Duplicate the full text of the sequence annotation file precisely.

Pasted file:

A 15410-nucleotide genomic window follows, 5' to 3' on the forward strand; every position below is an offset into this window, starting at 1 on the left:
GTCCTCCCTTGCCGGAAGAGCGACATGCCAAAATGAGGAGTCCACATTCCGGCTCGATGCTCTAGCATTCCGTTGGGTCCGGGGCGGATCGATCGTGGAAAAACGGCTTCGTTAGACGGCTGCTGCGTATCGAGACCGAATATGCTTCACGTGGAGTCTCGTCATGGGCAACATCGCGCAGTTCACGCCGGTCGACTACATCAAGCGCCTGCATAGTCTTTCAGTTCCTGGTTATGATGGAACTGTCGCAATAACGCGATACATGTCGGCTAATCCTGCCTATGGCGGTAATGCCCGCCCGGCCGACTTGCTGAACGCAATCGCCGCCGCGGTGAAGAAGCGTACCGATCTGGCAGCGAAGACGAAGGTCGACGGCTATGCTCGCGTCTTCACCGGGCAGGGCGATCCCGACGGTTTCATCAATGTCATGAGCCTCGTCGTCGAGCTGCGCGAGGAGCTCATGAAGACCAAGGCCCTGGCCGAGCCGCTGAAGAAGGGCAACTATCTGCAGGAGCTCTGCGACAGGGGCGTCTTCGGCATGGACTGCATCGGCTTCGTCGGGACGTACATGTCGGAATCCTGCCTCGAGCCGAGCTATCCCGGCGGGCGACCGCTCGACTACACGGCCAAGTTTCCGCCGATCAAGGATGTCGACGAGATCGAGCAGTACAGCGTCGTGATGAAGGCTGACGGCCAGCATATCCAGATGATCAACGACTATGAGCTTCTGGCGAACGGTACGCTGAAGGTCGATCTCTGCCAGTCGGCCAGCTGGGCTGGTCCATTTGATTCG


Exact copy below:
A 15410-nucleotide genomic window follows, 5' to 3' on the forward strand; every position below is an offset into this window, starting at 1 on the left:
GTCCTCCCTTGCCGGAAGAGCGACATGCCAAAATGAGGAGTCCACATTCCGGCTCGATGCTCTAGCATTCCGTTGGGTCCGGGGCGGATCGATCGTGGAAAAACGGCTTCGTTAGACGGCTGCTGCGTATCGAGACCGAATATGCTTCACGTGGAGTCTCGTCATGGGCAACATCGCGCAGTTCACGCCGGTCGACTACATCAAGCGCCTGCATAGTCTTTCAGTTCCTGGTTATGATGGAACTGTCGCAATAACGCGATACATGTCGGCTAATCCTGCCTATGGCGGTAATGCCCGCCCGGCCGACTTGCTGAACGCAATCGCCGCCGCGGTGAAGAAGCGTACCGATCTGGCAGCGAAGACGAAGGTCGACGGCTATGCTCGCGTCTTCACCGGGCAGGGCGATCCCGACGGTTTCATCAATGTCATGAGCCTCGTCGTCGAGCTGCGCGAGGAGCTCATGAAGACCAAGGCCCTGGCCGAGCCGCTGAAGAAGGGCAACTATCTGCAGGAGCTCTGCGACAGGGGCGTCTTCGGCATGGACTGCATCGGCTTCGTCGGGACGTACATGTCGGAATCCTGCCTCGAGCCGAGCTATCCCGGCGGGCGACCGCTCGACTACACGGCCAAGTTTCCGCCGATCAAGGATGTCGACGAGATCGAGCAGTACAGCGTCGTGATGAAGGCTGACGGCCAGCATATCCAGATGATCAACGACTATGAGCTTCTGGCGAACGGTACGCTGAAGGTCGATCTCTGCCAGTCGGCCAGCTGGGCTGGTCCATTTGATTCG